That was her explanation. Not that it did her much good. Presley would be the one to explain her actions to the High Court and she wasn’t making his job any easier. It didn’t take a seasoned legal mind to predict they wouldn’t accept ‘smirking’ as an excuse for tearing down an entire building, one which had stood in the shadow of Beckingridge Tower for many years.

Presley was no stranger to the Beckingridge fire. He had seen them at their worst. At least he thought he had. He had seen them at incredibly low points at least.  

Elizabeth had no fear of Rodney Weirs repercussions. Why should she? He had surely learned his lesson. Chick Owen wasn’t likely to involve himself, even if he was a brother for life. He was a shrewd enough man to know if you smirked at a dragon you were going to be doused in flames.  

Elizbeth’s concerns lay with Edle, whom she was offering shelter at the Manor. It was a convenience that she happened to match her reptile skin purses.  

Edle seemed to like her too. She flicked her tongue the way she had become used to in the circus performances. She grinned at the sound of the laughter it drew from her new keeper. Olivia had been informed of the child’s whereabouts. 

“She’s safe and well,” Presley had told her. 

“That’s good,” Olivia agreed. “I’ll send someone as soon as I can. Heidi Stoker is in CPD holding at the moment. We’ll have to wait and see what they decide.”  

“The Stokers are slippery fish.”  

“They are,” Olivia agreed. “My main concern is Edle though.”  

“Have you seen what they did to her?” Presley asked. 

“I heard,” Olivia confirmed. “As long as someone is keeping her safe for now I’ll send some help as soon as I can. I’ll be honest with you Presley, I don’t feel comfortable with her in Elizabeth’s care.”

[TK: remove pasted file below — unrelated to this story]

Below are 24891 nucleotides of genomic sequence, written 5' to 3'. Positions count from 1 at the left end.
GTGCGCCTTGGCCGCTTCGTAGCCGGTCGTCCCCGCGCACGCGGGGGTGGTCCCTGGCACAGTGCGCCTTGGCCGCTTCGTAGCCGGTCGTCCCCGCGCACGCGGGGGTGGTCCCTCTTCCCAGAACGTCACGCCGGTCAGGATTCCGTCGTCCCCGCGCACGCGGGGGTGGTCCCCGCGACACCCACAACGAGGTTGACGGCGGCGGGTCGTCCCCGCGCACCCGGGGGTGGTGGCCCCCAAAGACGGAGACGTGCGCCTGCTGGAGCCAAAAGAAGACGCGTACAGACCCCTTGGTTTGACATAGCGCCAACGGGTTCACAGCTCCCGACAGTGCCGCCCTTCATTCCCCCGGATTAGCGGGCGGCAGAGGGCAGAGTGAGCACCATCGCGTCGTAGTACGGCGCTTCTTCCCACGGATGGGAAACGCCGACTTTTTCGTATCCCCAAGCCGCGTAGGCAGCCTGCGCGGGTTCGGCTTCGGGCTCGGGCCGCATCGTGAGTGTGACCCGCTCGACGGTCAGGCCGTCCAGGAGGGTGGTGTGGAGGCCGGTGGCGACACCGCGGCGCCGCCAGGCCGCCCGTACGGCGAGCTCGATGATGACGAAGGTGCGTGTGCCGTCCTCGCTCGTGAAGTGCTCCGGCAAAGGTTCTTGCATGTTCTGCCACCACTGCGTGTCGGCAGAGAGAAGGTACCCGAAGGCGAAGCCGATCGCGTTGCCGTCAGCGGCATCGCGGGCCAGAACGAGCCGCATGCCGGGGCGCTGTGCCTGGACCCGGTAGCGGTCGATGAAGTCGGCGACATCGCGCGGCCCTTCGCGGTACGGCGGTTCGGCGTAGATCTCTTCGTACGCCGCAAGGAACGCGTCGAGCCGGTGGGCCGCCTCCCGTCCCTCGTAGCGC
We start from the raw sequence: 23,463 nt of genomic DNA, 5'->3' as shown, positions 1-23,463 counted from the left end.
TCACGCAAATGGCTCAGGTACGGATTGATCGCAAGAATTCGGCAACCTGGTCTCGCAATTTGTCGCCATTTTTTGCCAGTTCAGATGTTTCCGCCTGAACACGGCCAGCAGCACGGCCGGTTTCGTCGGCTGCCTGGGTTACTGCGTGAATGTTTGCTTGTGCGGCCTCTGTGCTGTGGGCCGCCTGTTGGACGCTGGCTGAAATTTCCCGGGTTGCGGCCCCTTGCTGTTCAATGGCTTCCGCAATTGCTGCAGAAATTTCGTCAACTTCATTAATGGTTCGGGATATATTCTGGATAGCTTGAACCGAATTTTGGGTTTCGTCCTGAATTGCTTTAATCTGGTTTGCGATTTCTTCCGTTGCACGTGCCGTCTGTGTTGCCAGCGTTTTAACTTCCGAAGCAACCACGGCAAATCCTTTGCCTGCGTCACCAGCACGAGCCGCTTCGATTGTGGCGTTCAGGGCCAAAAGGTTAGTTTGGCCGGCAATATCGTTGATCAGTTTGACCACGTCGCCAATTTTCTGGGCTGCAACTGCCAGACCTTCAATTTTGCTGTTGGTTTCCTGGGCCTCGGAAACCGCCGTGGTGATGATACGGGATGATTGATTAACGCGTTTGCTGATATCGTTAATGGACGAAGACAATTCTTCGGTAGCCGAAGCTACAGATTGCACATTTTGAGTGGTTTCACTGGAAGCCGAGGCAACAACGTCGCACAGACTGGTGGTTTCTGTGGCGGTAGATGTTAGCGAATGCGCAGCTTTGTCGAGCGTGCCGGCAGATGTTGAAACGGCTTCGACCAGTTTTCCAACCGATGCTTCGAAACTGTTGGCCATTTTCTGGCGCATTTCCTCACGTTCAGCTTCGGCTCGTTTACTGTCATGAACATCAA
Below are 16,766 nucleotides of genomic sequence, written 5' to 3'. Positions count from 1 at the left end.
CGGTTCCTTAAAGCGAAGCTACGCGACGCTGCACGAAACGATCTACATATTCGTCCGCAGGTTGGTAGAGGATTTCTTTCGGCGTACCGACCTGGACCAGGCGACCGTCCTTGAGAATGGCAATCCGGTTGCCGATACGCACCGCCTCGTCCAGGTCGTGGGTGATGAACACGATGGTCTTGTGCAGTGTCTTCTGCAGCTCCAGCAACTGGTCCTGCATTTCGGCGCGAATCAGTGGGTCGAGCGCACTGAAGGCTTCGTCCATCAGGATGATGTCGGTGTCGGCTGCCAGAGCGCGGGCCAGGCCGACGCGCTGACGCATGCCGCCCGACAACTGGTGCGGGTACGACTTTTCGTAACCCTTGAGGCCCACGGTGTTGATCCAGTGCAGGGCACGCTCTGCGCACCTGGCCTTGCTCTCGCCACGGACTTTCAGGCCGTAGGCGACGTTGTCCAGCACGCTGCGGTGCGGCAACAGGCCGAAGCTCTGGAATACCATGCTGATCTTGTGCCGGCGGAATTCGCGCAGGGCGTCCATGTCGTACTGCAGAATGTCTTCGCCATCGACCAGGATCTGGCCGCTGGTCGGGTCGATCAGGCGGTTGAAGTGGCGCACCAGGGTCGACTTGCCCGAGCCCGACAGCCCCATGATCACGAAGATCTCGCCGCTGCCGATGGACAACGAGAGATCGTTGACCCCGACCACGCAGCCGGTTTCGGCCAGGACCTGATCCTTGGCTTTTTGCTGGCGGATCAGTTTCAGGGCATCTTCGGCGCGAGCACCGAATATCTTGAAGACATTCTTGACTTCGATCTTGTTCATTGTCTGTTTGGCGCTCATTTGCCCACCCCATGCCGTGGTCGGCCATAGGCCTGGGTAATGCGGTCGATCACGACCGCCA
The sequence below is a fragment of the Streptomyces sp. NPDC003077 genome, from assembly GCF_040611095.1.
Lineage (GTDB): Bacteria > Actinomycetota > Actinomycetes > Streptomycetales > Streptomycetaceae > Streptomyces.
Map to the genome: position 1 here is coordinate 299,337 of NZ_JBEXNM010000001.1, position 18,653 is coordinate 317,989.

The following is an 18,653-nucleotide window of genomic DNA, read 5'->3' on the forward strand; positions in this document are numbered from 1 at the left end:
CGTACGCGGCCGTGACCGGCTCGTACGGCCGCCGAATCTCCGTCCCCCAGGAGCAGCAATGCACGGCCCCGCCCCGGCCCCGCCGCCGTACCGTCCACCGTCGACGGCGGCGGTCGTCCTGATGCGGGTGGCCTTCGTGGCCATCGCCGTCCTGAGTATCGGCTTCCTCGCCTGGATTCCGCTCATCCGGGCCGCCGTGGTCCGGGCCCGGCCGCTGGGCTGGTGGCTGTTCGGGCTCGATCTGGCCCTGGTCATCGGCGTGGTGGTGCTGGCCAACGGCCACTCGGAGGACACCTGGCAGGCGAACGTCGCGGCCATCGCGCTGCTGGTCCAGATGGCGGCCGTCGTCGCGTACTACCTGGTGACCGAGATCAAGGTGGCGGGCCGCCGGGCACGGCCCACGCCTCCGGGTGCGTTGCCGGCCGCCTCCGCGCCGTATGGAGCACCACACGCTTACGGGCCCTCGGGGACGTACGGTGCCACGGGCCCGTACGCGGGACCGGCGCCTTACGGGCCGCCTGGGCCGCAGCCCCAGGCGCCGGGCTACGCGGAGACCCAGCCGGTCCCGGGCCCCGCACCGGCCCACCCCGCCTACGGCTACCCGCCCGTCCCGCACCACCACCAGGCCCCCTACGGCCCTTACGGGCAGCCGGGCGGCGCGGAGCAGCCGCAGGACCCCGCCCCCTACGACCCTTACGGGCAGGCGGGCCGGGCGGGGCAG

Presley gave some thought to the Weir Hotel.  

“Neither do I,” he admitted.

Edle was safe with Elizabeth for the time being at least. As it was there were a whole host of people in Coldford who were not so lucky. One such person was Charles ‘Chick’ Owen. Elizabeth had been more interested in the Owen Inc CEO than Edle’s mother. What did circus people matter anyway? Not much by her reckoning. The Cappy? He mattered a great deal because she hadn’t yet forgiven him for the Kick Off riots his frat bros had started at Beckingridge Tower.  

“He made such a fuss about that alligator, didn’t he?” She mused.

She didn’t say much more that afternoon but she was contemplating something. In Presley’s experience, that meant trouble.

It all came to light when her brother in law, Hugo, called. Like Ernest’s wife, Hugo could be insufferable. Although they didn’t much get along, when Elizabeth witnessed Owen Media making such a fuss about Chick Owen’s alligator she called on some help.  

“Blow the damn thing up,” Elizabeth had requested of the reptile.  

Hugo had been outraged. His voiced raised to such an extent Presley could hear his words.  

“I’m not going to blow up an alligator. It’s just doing what is natural to it.”  

“I told you to take of it,” Elizabeth snapped.  

“I did,” Hugo confirmed. “I set the thing free. I already complained to CPD …”

Elizabeth cut him off before you could continue rabbling on. To Presley she said, “I have to go. I’m going to have to take care of that stupid beast myself.”  


One of the park rangers had been attacked. He managed to escape with his life at least. The horse he road was not so lucky. The horse threw him and with a squeal from the animal Snowflake had lunged from a murky pool and dragged it towards his domain.

“If he’s feeding there at least there’s a chance he’ll stay put,” Thorne had said to the ranger. “We’ll be there as soon as we can.”  

Ozzy wished the team of wranglers well.